March, 2007 Monthly archive
Father Time (Jan, 1946)

Father Time

By Louis Hochman

IN A little place no larger than a vestibule on Manhattan’s lower East Side waterfront is one of the oddest clock shops in existence. It’s a veritable museum, crammed to the ceiling with thousands of clocks, many of them over 300 years old and representing practically every nationality in every shape and size.

The shop was started in 1892 by Fred Jensen, a young immigrant watchmaker from Denmark. Today, four generations of Fred Jensens (Junior, III, and IV) spend their time putting aged timepieces, into working condition, and dreaming up new and ever more complicated clocks. Dropping into the shop at any hour, on the hour, the visitor is greeted by a medley of chimes, gongs, organ music and tinkling music box tunes, for many of the Jensen clocks are wired for sound and can give out with anything from the “Wedding March” to a variety of Indian tunes and Danish psalms.

Homemade Flying Instructor Gives Air Thrills (May, 1933)

Homemade Flying Instructor Gives Air Thrills

Two eighteen-year-old boys of Turlock, Calif., have built themselves a flying instructor that provides virtually all the thrills of piloting a piano. Passengers are strapped in two miniature aircraft that fly in circles around the supporting framework, under the power of gasoline motors, as shown at left. The baby planes are tethered to a rotating crosspiece in such a way that they are free to roll and perform other aerial evolutions at the pilot’s touch of the controls. An operator riding on top of the crossbeam may apply a brake lever, or cut off the ignition, if the enthusiastic pilots acquire too much speed. Over week-ends the boys tow their device on a trailer base to nearby towns, and charge for rides.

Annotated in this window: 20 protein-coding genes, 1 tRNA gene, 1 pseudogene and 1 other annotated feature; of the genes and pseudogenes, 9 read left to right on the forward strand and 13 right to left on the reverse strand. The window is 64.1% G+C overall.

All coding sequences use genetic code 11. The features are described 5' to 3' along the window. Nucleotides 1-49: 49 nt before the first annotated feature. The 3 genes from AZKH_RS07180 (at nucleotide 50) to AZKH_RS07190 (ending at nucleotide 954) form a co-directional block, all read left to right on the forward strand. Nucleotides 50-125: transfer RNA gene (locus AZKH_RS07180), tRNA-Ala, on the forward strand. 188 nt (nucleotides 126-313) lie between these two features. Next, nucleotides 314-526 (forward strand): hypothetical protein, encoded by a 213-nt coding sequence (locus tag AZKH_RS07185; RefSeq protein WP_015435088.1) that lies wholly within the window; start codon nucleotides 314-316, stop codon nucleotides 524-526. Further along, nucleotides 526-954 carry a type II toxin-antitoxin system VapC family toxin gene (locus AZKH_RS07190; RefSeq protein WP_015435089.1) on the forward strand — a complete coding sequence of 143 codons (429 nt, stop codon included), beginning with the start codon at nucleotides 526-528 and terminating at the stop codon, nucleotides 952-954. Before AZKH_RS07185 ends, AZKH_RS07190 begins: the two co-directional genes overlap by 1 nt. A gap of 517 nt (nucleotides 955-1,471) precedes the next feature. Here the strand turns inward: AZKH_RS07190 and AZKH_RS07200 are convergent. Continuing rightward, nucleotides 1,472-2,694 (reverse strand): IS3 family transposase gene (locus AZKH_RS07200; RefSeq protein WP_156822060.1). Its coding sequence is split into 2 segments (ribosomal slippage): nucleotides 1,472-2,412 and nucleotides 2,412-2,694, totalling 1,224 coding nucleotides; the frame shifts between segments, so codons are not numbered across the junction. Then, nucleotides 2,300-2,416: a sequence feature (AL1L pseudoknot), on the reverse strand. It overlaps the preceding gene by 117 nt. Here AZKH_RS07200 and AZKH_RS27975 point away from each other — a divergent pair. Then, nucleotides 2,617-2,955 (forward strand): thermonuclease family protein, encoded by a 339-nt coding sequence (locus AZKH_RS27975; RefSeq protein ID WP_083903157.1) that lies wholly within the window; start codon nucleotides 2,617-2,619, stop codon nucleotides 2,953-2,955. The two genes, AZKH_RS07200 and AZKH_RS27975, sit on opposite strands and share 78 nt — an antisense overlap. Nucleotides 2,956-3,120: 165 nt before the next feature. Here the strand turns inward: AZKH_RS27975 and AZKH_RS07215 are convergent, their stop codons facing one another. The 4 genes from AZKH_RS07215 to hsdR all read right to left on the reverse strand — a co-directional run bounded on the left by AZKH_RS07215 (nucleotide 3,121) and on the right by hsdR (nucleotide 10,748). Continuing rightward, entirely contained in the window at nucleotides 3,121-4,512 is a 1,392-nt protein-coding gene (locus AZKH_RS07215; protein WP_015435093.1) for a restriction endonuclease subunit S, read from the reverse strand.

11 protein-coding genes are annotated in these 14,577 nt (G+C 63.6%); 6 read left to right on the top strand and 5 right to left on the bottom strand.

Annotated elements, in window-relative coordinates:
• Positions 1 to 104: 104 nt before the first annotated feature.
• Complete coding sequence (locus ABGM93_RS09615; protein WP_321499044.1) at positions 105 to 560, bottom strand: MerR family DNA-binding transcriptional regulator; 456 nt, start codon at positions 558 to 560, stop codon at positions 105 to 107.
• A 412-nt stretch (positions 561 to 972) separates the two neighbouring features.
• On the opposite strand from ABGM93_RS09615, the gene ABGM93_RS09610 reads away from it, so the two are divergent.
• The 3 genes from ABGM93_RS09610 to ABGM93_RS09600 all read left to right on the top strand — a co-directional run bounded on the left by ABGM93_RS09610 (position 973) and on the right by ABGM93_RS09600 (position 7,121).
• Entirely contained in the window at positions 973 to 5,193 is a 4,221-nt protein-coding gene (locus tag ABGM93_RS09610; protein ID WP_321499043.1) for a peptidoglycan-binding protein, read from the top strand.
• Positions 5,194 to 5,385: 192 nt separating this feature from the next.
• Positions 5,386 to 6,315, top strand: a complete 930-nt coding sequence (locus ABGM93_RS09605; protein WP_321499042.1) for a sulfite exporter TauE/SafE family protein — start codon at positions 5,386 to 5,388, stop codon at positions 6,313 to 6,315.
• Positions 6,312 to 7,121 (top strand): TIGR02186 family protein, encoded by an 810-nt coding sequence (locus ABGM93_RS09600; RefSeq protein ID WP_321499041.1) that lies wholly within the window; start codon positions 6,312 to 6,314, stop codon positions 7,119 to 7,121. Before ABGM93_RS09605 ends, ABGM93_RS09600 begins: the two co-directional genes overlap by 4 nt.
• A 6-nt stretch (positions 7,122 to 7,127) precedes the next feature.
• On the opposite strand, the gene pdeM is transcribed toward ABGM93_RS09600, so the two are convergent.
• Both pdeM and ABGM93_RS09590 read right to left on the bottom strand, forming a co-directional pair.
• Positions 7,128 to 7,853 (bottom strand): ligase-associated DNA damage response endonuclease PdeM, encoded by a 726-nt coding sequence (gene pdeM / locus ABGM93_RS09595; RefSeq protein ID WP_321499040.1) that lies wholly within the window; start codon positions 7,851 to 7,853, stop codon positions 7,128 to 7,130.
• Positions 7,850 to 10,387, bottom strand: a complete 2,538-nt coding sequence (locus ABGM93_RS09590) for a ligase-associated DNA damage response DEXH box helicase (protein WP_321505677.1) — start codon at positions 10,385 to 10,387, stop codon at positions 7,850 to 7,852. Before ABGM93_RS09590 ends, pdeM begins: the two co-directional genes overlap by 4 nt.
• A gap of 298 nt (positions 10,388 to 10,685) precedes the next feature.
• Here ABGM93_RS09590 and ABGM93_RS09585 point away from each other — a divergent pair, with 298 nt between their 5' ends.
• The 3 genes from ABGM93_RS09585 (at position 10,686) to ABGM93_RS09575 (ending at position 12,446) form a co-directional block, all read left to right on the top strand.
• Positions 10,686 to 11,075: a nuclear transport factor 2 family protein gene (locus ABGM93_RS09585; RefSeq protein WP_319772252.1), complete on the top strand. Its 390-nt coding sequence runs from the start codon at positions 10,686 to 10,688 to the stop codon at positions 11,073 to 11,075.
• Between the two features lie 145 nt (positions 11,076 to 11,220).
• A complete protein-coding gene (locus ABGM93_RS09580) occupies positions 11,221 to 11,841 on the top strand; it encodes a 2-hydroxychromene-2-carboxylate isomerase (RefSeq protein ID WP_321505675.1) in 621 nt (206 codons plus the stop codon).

Tricks of Firebugs EXPOSED BY POLICE EXPERTS (Jul, 1933)

I particularly like the story about the cops allowing arsonists to set fire to a building full of innocent people just so they could “catch them in the act”.

By Robert E. Martin

ITS engine throttled down, a black touring car swung noiselessly into the driveway of an unoccupied house on Long Island, thirty miles from New York City. Two men hastily entered the building carrying bundles and cans. It was three o’clock in the morning. The owner was hundreds of miles away on his vacation.

Twenty minutes later, neighbors tumbled from their beds at the sound of a terrific explosion. Through its shattered windows, they saw the vacant house lighted up by a plume of yellow flame flaring half across the basement from a broken gas pipe. Two dark figures were picking themselves up from the front yard outside one of the windows. They scrambled into the touring car, backed swiftly into the street, and raced away.